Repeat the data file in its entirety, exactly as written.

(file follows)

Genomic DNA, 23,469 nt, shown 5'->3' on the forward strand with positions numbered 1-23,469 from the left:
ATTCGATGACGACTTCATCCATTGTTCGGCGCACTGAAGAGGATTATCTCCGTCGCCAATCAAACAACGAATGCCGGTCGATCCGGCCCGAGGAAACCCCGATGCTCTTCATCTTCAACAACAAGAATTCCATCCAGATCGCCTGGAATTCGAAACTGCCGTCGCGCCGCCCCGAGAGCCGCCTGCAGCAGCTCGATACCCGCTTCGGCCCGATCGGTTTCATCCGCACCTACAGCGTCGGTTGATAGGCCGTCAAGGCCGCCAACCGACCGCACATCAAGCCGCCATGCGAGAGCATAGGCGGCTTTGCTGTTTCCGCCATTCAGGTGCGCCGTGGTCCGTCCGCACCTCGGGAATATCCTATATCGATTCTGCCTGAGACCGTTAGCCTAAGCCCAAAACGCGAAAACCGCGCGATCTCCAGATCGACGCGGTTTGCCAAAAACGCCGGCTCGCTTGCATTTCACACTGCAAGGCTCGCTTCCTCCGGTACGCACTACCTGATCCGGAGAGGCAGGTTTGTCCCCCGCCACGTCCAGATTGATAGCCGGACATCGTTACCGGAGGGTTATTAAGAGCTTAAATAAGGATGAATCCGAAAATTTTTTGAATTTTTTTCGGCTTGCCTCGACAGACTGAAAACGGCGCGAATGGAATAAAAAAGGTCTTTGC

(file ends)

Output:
Genomic DNA, 23,469 nt, shown 5'->3' on the forward strand with positions numbered 1-23,469 from the left:
ATTCGATGACGACTTCATCCATTGTTCGGCGCACTGAAGAGGATTATCTCCGTCGCCAATCAAACAACGAATGCCGGTCGATCCGGCCCGAGGAAACCCCGATGCTCTTCATCTTCAACAACAAGAATTCCATCCAGATCGCCTGGAATTCGAAACTGCCGTCGCGCCGCCCCGAGAGCCGCCTGCAGCAGCTCGATACCCGCTTCGGCCCGATCGGTTTCATCCGCACCTACAGCGTCGGTTGATAGGCCGTCAAGGCCGCCAACCGACCGCACATCAAGCCGCCATGCGAGAGCATAGGCGGCTTTGCTGTTTCCGCCATTCAGGTGCGCCGTGGTCCGTCCGCACCTCGGGAATATCCTATATCGATTCTGCCTGAGACCGTTAGCCTAAGCCCAAAACGCGAAAACCGCGCGATCTCCAGATCGACGCGGTTTGCCAAAAACGCCGGCTCGCTTGCATTTCACACTGCAAGGCTCGCTTCCTCCGGTACGCACTACCTGATCCGGAGAGGCAGGTTTGTCCCCCGCCACGTCCAGATTGATAGCCGGACATCGTTACCGGAGGGTTATTAAGAGCTTAAATAAGGATGAATCCGAAAATTTTTTGAATTTTTTTCGGCTTGCCTCGACAGACTGAAAACGGCGCGAATGGAATAAAAAAGGTCTTTGC